As the Jerry Sandusky trial came and went, many outside of Penn State University were talking about the decline of the football program and of the school. For people inside the community, however, it has almost become a mission to become tighter and stronger.
Two of the people that symbolize that resurgence won’t even step foot on campus until 2013 – but they certainly have helped galvanize the football program and in some ways, the university as a whole. Certainly, they understand that football can’t wipe out the tragedies of what happened. But they also understand the role football plays on campus and throughout the community.
Penn State recruits Adam Breneman and Christian Hackenberg are just two of 13 verbal commits so far for the 2013 recruiting class – but they have become the leaders of the class and symbols of the school moving past the horror of the last eight months.
“Christian and I have taken the role of being the leaders of this class,” said Breneman while watching Hackenberg and his younger brother at the Elite 25 Quarterback Showcase in Lancaster Friday. “It takes a different kind of player to be part of this and we want to be difference makers.”
Currently, the Nittany Lions have a top 10-15 recruiting class – depending on what rankings you look at.
“If you look on Twitter under the hashtag “Restore the Roar” – that’s us and that’s what we want to do. We’re not done yet, our goal is to have a top five class.”
Hackenberg echoed those statements.
“We started off really good and now we picked up steam again with the addition of Dorian Johnson and Zach Bradshaw,” said Hackenberg, who was also at the Lancaster QB Showcase. “We have had a lot of success and we want to be the ones that bring back that pride.”
Hackenberg had an outstanding Rivals100 Challenge last weekend in Atlanta and is now preparing for the Elite 11 camp in California.
“There’s a new energy with the program,” said Hackenberg, who was born in Tamaqua, Pa. and grew up in northeastern Pennsylvania before moving to Virginia. “Coach O’Brien has brought that and he’s the biggest reason I’m going to Penn State.”
Neither Hackenberg nor Breneman are concerned what others think or say about the program. They have formed their own ideas.
“Outsiders don’t understand what it means to be a Penn Stater,” Breneman said. “I grew up as a Penn State fan and had to separate that when making my decision. I’ve gotten some hate mail and heard all the nasty comments and jokes. But those people just don’t get it. One guy will not tear the university down.”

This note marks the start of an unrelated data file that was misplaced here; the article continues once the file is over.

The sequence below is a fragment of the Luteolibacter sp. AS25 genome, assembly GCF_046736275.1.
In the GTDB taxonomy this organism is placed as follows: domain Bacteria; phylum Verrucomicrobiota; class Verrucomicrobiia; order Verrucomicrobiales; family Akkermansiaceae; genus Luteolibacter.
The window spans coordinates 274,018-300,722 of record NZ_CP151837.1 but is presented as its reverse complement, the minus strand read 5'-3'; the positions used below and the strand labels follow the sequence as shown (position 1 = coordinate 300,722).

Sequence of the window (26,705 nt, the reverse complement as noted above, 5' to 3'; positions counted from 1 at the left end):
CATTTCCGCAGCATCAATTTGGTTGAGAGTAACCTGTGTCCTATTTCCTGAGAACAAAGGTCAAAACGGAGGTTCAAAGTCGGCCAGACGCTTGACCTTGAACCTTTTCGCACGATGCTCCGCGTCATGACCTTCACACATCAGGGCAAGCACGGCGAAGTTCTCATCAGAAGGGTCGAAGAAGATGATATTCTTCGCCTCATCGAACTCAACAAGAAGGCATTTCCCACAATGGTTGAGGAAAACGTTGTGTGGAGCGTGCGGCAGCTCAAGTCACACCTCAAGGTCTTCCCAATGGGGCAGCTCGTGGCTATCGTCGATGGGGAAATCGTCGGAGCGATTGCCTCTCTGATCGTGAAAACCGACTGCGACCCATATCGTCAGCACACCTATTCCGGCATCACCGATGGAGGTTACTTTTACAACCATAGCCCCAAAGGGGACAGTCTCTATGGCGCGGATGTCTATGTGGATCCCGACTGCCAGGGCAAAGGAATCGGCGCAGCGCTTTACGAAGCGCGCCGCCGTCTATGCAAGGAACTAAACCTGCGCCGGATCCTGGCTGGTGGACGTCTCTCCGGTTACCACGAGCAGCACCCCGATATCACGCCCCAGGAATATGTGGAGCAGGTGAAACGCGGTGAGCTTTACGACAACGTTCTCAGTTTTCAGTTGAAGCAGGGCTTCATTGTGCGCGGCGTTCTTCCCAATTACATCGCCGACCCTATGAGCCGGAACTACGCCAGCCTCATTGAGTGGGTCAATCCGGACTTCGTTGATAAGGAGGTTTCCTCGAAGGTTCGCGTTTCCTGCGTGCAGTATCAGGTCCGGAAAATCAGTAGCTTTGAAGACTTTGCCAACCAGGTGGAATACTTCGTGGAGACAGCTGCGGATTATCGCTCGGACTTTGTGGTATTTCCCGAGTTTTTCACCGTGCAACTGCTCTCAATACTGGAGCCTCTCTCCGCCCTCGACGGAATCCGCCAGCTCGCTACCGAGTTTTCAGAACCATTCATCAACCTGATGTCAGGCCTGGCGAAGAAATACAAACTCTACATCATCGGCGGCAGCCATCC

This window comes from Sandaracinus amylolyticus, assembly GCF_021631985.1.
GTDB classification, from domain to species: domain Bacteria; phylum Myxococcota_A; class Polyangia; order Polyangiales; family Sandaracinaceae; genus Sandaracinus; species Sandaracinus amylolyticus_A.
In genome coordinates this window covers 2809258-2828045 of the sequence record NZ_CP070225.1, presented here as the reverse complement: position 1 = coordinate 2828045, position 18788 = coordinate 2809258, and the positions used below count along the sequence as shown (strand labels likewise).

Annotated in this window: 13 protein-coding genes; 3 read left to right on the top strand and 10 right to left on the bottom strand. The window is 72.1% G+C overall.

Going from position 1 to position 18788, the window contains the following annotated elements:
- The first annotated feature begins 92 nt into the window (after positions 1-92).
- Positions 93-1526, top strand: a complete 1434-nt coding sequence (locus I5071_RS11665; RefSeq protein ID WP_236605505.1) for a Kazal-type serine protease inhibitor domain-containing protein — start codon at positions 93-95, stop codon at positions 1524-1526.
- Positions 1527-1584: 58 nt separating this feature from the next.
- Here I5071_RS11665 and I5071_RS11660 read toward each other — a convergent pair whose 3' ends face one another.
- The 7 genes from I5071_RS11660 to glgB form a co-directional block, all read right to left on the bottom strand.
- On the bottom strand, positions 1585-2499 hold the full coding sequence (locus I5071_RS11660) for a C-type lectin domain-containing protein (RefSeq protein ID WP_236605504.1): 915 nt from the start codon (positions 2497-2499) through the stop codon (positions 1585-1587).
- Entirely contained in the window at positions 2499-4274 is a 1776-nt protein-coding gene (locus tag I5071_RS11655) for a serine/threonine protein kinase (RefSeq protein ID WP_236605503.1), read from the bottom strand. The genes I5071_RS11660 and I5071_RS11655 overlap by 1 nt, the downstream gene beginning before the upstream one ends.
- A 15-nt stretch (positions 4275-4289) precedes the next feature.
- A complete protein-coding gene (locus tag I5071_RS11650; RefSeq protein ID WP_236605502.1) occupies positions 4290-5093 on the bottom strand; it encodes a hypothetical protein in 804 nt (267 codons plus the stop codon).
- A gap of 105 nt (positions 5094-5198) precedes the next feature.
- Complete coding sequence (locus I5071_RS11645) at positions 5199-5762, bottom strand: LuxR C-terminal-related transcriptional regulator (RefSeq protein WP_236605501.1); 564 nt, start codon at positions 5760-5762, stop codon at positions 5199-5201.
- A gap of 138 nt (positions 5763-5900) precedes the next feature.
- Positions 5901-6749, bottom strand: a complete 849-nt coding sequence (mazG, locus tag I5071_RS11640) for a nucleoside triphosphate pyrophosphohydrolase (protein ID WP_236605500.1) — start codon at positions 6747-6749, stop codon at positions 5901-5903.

Hackenberg preparing for competitions
Hackenberg, 6-4, 215, attends Fork Union Military Academy in Fork Union, Va. and is listed as a four-star recruit by both Rivals and Scout and is ranked as the No. 1 quarterback in the nation by ESPN. He has been to camps and competitions all over the country this spring and summer and has continued to receive rave reviews.
“It’s just an honor,” he said. “I’ve been blessed with ability and I just want to make the best of it.”
Next up for the quarterback will be the Elite 11 camp, which is led by head coach Trent Dilfer of ESPN and will be televised by ESPN. The camp is July 18-22 in Redondo Beach, Cal.
Hackenberg has seen last year’s camp on DVD and knows he has to prepare.
“I just got the playbook and it’s not easy but that’s the biggest thing I have to do to get ready. I have to learn that playbook.”
Breneman eyeing recovery
Breneman, 6-5, 228 and the No. 1 ranked tight end in the nation according to Rivals.com, tore his ACL in a non-contact drill before a 7-on-7 tournament last month. He was walking normally Friday with a sleeve on his knee. He is scheduled to have surgery July 10 by Penn State doctor Wayne Sebastianelli.
“I have been riding a stationary bike and walking on a treadmill,” Breneman said. “They wanted to wait that long to make sure all the swelling went down.”
Breneman said he plans to be enrolled and on the Penn State campus by Jan. 5 so he can take part in spring practice and maybe even be ready for the Blue-White game.
Breneman will miss playing his senior season at Cedar Cliff High but plans to be as big part of the team.
“I guess I’ll be a player-coach,” he said half jokingly. “I’m going to help both the offense an defense and I’m going to learn all the signals this summer so I can help during the game.”
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